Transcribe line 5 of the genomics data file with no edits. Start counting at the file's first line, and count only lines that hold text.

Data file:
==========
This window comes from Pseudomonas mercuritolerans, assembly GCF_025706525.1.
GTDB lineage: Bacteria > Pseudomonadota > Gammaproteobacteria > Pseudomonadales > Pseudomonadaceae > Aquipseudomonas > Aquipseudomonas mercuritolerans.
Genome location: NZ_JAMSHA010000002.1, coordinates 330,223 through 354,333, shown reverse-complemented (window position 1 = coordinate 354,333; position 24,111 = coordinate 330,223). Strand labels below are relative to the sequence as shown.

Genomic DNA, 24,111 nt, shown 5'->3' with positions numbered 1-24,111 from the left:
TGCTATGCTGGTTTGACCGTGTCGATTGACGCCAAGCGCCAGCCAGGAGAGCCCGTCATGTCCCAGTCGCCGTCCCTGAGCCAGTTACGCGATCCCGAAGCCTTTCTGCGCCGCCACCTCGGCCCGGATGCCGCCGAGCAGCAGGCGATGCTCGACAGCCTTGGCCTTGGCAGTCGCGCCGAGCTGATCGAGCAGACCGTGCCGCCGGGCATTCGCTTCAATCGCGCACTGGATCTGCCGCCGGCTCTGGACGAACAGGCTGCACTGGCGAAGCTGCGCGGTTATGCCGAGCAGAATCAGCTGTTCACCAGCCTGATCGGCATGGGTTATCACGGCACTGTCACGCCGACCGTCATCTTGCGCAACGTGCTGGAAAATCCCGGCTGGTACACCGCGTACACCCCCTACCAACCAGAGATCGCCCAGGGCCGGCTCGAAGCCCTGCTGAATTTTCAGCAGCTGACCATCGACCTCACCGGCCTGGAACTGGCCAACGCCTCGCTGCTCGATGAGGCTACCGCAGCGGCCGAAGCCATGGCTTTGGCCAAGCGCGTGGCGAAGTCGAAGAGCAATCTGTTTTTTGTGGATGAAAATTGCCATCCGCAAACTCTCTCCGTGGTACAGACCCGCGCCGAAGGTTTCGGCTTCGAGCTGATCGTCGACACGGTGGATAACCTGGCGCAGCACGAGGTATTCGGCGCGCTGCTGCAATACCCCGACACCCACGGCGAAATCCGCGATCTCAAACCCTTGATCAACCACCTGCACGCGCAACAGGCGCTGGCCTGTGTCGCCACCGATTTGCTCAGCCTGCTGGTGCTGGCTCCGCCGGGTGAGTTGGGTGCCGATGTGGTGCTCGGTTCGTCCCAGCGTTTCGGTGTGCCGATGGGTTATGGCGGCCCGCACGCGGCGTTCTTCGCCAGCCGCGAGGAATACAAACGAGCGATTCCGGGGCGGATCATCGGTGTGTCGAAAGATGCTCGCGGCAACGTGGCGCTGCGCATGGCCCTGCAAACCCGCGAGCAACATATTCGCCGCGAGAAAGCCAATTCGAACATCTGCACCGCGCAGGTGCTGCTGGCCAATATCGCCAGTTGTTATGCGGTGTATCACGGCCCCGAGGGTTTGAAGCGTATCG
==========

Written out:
TGCTATGCTGGTTTGACCGTGTCGATTGACGCCAAGCGCCAGCCAGGAGAGCCCGTCATGTCCCAGTCGCCGTCCCTGAGCCAGTTACGCGATCCCGAAGCCTTTCTGCGCCGCCACCTCGGCCCGGATGCCGCCGAGCAGCAGGCGATGCTCGACAGCCTTGGCCTTGGCAGTCGCGCCGAGCTGATCGAGCAGACCGTGCCGCCGGGCATTCGCTTCAATCGCGCACTGGATCTGCCGCCGGCTCTGGACGAACAGGCTGCACTGGCGAAGCTGCGCGGTTATGCCGAGCAGAATCAGCTGTTCACCAGCCTGATCGGCATGGGTTATCACGGCACTGTCACGCCGACCGTCATCTTGCGCAACGTGCTGGAAAATCCCGGCTGGTACACCGCGTACACCCCCTACCAACCAGAGATCGCCCAGGGCCGGCTCGAAGCCCTGCTGAATTTTCAGCAGCTGACCATCGACCTCACCGGCCTGGAACTGGCCAACGCCTCGCTGCTCGATGAGGCTACCGCAGCGGCCGAAGCCATGGCTTTGGCCAAGCGCGTGGCGAAGTCGAAGAGCAATCTGTTTTTTGTGGATGAAAATTGCCATCCGCAAACTCTCTCCGTGGTACAGACCCGCGCCGAAGGTTTCGGCTTCGAGCTGATCGTCGACACGGTGGATAACCTGGCGCAGCACGAGGTATTCGGCGCGCTGCTGCAATACCCCGACACCCACGGCGAAATCCGCGATCTCAAACCCTTGATCAACCACCTGCACGCGCAACAGGCGCTGGCCTGTGTCGCCACCGATTTGCTCAGCCTGCTGGTGCTGGCTCCGCCGGGTGAGTTGGGTGCCGATGTGGTGCTCGGTTCGTCCCAGCGTTTCGGTGTGCCGATGGGTTATGGCGGCCCGCACGCGGCGTTCTTCGCCAGCCGCGAGGAATACAAACGAGCGATTCCGGGGCGGATCATCGGTGTGTCGAAAGATGCTCGCGGCAACGTGGCGCTGCGCATGGCCCTGCAAACCCGCGAGCAACATATTCGCCGCGAGAAAGCCAATTCGAACATCTGCACCGCGCAGGTGCTGCTGGCCAATATCGCCAGTTGTTATGCGGTGTATCACGGCCCCGAGGGTTTGAAGCGTATCG